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Joseph O'Halloran

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Died  3 November 1843, Connaught Place, London, United Kingdom

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Joseph O'Halloran (13 August 1763 – 3 November 1843) was a major-general in the East India Company.

Contents

Background

O'Halloran was the youngest son of Sylvester O'Halloran, born in county Limerick, Ireland. On 22 February 1781 he was appointed midshipman on board the East India Company's sloop of war Swallow, and in July that year obtained an infantry cadetship; was made ensign in the Bengal army on 9 May 1782 and lieutenant on 6 January 1785. In 1790 he married, and on 7 January 1796 became captain.

Indian Service

From June 1796 to October 1802 he was adjutant and quartermaster at Midnapúr, and was attached to the public works department. On the abolition of his office he rejoined his corps, the late 18th Bengal native infantry. In September 1803 he accompanied a force of all arms which crossed the Jumna for the subjugation of Bundelkund, and on 12 October defeated fifteen thousand Marathas at Kopsah. His gallantry at the sieges of Bursaar and Jeswarree in January 1804 led to his appointment to supervise the operation irregular force of two thousand men, under Shaik Kurub Ali, in the interior of Bundelkund. On 15 May he attacked and defeated, after a determined resistance, Raja Rām and ten thousand Bondeelas entrenched among the rocks and hills of Màhābā. On 1 July he commanded two brigades of irregulars in another attack on Raja Rām and a force of sixteen thousand Bondeelas and Naghas on the fortified hills of Thanah and Purswarree. Subsequently he served at the siege of Saitpur, and in December attacked and stormed several other towns and forts. In January 1805 he captured the forts of Niagacre and Dowra, in Pinwarree, His services were noticed by the Marquis Wellesley. On 1 November 1805 he was appointed commissary of supplies by Lord Lake, and, on the breaking up of the army on 1 June 1806, rejoined his regiment, and on 25 April 1808 attained the rank of major. He commanded the attack on the strongly fortified hill of Rogoulee, in Bundelkund, on 22 January 1809.

Colonel Gabriel Martindell, who commanded in Bundelkund, made O'Halloran his military secretary; and his conduct at the head of the first battalion 18th native infantry at the siege of the fortress of Adjeghur was specially noticed. He became lieutenant-colonel on 4 June 1814, served in the campaigns against the Nepaulese in 1815 and 1816, in the first campaign covering the district of Tirhoot, in the second at the siege of Hurreehurpur, and afterwards commanded his battalion in Cuttack during the disturbances there. For his services he was made C.B. In August 1818 he was sent to join the first battalion 20th native infantry in the Straits Settlements, and on arrival there was appointed commandant of the 25th Bengal native infantry. In January 1825 he was appointed brigadier at Barrackpore. Before leaving he received the thanks of the government of the Straits Settlements for his zeal and marked ability, and received the unusual honour of a salute of eleven guns on his embarkation. In December 1828 he became a brigadier-general, and was appointed to the Saugor division of the army. He became colonel of a regiment on 4 June 1829. With the expiration of his five years' period of staff service, on 23 December 1833, ended his active military career of fifty-three years, during which he had never taken any furlough or leave to Europe.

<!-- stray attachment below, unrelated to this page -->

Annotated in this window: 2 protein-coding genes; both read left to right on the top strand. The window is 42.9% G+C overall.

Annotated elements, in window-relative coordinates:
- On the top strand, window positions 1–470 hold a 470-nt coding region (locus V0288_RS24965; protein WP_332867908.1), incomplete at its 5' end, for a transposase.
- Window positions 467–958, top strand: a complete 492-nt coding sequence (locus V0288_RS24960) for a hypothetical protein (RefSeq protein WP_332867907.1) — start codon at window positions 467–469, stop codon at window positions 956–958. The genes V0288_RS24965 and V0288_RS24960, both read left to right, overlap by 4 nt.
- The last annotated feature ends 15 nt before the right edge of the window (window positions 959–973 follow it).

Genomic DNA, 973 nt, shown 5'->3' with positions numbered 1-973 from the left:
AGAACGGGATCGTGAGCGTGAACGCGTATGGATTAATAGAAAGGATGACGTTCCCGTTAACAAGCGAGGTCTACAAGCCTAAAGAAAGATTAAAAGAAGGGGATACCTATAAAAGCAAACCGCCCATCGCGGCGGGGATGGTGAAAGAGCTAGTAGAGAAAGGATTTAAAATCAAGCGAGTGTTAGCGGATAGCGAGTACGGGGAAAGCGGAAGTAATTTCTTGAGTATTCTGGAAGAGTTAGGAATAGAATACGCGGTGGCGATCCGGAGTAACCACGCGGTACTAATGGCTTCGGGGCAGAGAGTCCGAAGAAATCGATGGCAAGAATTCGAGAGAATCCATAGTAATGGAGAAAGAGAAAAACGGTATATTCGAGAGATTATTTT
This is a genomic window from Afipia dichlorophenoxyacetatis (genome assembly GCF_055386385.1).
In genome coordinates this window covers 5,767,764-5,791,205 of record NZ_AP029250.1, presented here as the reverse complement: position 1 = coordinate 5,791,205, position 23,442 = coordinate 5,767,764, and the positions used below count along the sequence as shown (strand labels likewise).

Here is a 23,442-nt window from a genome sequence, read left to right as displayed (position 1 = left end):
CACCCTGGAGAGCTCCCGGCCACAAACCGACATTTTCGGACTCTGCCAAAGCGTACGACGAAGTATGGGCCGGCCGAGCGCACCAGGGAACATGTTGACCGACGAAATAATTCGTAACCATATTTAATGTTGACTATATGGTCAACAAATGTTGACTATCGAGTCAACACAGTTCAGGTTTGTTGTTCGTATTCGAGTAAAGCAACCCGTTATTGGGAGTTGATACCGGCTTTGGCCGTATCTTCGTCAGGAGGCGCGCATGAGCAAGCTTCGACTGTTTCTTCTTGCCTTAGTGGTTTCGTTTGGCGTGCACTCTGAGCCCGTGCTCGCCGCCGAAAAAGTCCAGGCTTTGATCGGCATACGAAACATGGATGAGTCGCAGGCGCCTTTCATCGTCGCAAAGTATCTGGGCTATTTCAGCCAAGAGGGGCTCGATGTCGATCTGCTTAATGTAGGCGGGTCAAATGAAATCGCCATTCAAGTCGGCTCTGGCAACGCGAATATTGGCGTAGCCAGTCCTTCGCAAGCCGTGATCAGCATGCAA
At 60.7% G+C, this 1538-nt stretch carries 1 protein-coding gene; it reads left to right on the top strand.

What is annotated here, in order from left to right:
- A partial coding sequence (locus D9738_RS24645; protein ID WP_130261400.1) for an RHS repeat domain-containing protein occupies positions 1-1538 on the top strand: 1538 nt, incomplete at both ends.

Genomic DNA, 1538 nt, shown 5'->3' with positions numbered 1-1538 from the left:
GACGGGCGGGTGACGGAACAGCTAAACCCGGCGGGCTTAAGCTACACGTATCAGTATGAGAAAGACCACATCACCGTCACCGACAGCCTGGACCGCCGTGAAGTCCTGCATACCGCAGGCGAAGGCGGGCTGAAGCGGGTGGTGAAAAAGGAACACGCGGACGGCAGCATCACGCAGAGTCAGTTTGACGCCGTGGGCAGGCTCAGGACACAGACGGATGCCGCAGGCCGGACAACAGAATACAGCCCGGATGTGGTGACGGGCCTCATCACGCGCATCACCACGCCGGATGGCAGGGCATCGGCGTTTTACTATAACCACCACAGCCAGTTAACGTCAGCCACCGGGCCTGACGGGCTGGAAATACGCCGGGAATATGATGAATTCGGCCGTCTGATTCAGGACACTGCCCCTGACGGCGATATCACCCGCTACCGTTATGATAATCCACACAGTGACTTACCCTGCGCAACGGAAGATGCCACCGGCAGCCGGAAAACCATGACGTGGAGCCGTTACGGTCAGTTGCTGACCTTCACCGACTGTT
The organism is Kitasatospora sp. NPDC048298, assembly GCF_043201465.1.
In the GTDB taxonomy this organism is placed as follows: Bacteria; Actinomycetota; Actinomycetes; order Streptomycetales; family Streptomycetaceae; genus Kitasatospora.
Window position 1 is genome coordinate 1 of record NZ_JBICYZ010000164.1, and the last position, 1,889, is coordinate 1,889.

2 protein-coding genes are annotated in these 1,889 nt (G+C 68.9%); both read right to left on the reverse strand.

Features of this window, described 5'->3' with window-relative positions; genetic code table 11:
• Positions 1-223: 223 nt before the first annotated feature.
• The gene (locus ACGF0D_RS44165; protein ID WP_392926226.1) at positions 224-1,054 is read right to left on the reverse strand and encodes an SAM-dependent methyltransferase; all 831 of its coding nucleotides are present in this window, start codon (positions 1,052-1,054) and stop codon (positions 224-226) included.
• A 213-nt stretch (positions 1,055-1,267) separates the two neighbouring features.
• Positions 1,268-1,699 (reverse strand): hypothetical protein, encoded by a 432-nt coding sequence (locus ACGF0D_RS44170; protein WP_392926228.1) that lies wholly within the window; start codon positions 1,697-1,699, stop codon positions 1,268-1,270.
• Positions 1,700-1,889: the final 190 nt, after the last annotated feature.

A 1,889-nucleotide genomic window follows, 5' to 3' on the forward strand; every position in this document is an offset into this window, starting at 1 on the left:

Knighthood

O'Halloran landed in England in May 1834. In February 1835 he received knighthood at the hands of William IV, who observed that the distinction was well earned by his long meritorious and gallant services, and by his consecration of his eight sons to the service of his country, O'Halloran came a major-general on 10 Jan. 1837. He was made K.C.B. in 1837, and G.C.B. in 1841. He became a member of the Royal Asiatic Society of London in 1836, was chosen an honorary member of the Royal Irish Academy in 1838, and received the freedom of his native city (Limerick) on 25 February the same year. He died at his residence in Connaught Terrace, Hyde Park, London, on 3 November 1843, from the effects of a street accident, causing fracture of the neck of the thigh-bone. He was buried in the catacombs at Kensal Green cemetery, immediately beneath the chapel. A memorial tablet was placed in the wall of the south cloister.

O'Halloran married, in 1790, Frances, daughter of Colonel Nicholas Bayley, M.P., of Redhill, Surrey, late of the 1st foot-guards and brother of the first Earl of Uxbridge, by whom he had a large family. His sons included Thomas Shuldham O'Halloran and William Littlejohn O'Halloran.

References

Joseph O'Halloran Wikipedia


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